mod_security Explained

What is mod_security?
mod_security is a server side module for Apache that allows us to scan web requests and apply filters based on a huge range of criteria. Essentially it acts as a web application firewall and sits between the web request itself and the server. Here's a brief illustration for clarity:

mod_security
How does it work?
When a request comes in to the server from a visitor trying to access your website, the request data and other pieces of information they send are scanned by mod_security for known attack signatures against a set of rules that we have saved server side. Things like the browser they are using, the size of their request, the filename they are requesting and so on are all checked against these rules, and if anything abnormal or dangerous is detected, the request is blocked before it is processed by PHP or Litespeed. Think of it as a firewall for your website.

The rules we are using currently come from Comodo, and are a public set of rules used by a large number of people worldwide. These rules are updated regularly by the Comodo team, so when new vulnerabilities and attacks are detected in the wild, our rules can be automatically updated to include detection for them - protecting your websites further against new attacks.

How accurate and reliable is it?
Overall, mod_security is very reliable and accurate and will detect and block most common web application attacks. However, it's important to note that mod_security is a rule based system. Rules need to be manually written by developers and then applied to a server in order for them to work correctly. It can be very difficult for these rules to accurately work when you factor in the potential for a huge number of different configurations, software versions and other server differences. Occasionally a rule will trigger under normal website usage, causing a false positive. This false positive may temporarily cause problems for you or your visitors accessing your website. If you notice any errors (typically 403 or 503 errors) on your website, please get in touch with us and our team can investigate if a rule is being triggered as a false positive.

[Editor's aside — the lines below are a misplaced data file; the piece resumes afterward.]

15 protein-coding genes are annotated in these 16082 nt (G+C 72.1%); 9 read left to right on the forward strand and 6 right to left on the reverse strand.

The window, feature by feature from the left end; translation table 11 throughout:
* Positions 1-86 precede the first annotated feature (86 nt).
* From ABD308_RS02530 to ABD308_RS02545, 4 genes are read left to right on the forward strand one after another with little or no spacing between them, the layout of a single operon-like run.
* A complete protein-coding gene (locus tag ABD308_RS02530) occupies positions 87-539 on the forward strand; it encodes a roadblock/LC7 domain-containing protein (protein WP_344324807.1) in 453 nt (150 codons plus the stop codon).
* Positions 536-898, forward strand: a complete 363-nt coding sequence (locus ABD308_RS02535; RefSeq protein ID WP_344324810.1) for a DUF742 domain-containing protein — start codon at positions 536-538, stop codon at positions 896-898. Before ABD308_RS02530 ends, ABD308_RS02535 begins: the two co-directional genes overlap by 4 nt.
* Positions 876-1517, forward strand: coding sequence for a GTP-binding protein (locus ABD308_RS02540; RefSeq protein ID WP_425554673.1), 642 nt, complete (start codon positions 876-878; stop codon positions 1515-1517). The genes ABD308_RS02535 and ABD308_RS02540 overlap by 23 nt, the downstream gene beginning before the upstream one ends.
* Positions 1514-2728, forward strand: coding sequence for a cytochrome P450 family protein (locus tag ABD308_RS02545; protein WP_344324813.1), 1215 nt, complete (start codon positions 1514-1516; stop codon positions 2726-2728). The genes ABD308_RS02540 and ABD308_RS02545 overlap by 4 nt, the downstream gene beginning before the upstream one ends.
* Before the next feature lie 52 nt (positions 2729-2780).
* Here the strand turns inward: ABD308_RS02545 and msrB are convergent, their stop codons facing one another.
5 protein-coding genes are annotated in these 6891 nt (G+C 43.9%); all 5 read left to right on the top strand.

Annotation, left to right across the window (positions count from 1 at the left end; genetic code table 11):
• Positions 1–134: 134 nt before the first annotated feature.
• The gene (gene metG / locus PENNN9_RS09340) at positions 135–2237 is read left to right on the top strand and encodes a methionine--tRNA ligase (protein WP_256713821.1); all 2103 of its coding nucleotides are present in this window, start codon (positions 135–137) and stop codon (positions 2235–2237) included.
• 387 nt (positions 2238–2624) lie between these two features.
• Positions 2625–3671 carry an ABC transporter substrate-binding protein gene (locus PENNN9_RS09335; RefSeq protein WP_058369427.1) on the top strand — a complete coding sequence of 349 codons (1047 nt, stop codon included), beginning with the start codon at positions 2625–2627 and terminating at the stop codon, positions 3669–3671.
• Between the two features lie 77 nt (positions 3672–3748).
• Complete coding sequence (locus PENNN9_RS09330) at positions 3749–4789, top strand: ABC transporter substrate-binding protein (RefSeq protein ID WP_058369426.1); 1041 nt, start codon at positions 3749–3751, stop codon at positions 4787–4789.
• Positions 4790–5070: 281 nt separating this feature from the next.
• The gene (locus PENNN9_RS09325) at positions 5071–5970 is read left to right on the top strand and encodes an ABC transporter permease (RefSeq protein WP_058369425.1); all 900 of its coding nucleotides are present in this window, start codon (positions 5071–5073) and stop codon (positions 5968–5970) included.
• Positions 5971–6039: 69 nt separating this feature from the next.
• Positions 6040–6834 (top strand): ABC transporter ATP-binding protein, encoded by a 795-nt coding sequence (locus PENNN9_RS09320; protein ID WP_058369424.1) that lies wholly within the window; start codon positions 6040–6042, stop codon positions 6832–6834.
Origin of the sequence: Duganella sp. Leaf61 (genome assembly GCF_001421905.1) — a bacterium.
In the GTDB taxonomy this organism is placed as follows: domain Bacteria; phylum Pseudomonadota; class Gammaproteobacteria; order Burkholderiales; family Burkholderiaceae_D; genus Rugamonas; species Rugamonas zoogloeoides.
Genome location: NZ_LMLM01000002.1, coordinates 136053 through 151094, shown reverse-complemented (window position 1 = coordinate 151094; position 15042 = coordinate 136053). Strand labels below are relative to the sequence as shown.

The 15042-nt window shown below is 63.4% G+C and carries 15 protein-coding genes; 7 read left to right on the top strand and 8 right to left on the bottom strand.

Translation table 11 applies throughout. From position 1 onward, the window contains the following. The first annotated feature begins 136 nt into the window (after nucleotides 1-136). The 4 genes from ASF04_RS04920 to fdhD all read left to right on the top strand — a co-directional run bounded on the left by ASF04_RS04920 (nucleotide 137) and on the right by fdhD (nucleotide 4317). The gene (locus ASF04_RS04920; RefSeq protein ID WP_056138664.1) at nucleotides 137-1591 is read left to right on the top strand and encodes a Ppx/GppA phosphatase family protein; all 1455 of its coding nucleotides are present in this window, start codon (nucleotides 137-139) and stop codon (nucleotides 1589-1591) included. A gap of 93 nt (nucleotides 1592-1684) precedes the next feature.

When a false positive is reported, we can take steps to disable that specific rule against an account so that it doesn't trigger again. All mod_security triggers are saved and logged server side, so we can pass on this diagnostic and debug information to Comodo so that they can review the rules. When reviewing the rules they can modify or rewrite them to become more accurate. It is an on-going process, but one that will surely ensure that the rules are optimized and ultimately perfected over time.

The rate of false positives is very low and you are unlikely to notice mod_security having any effect on your website(s) at all.

Will mod_security slow down my website?
There may be a small overhead caused by the scanning procedure of mod_security, however this should be barely noticeable and should not cause any performance issues for your website or its pages.

I don't want mod_security on my account at all! Can you disable it?
mod_security is designed to protect your websites against specific attacks that may be aimed at the software you are using. For example, if you are running Wordpress then mod_security may protect you from various well-known Wordpress exploits and attacks. Because of this we strongly recommend that this remains enabled on your account. That said, if you would like us to disable this for your entire account and forfeit the additional protection it provides, we can do so on request via support ticket.

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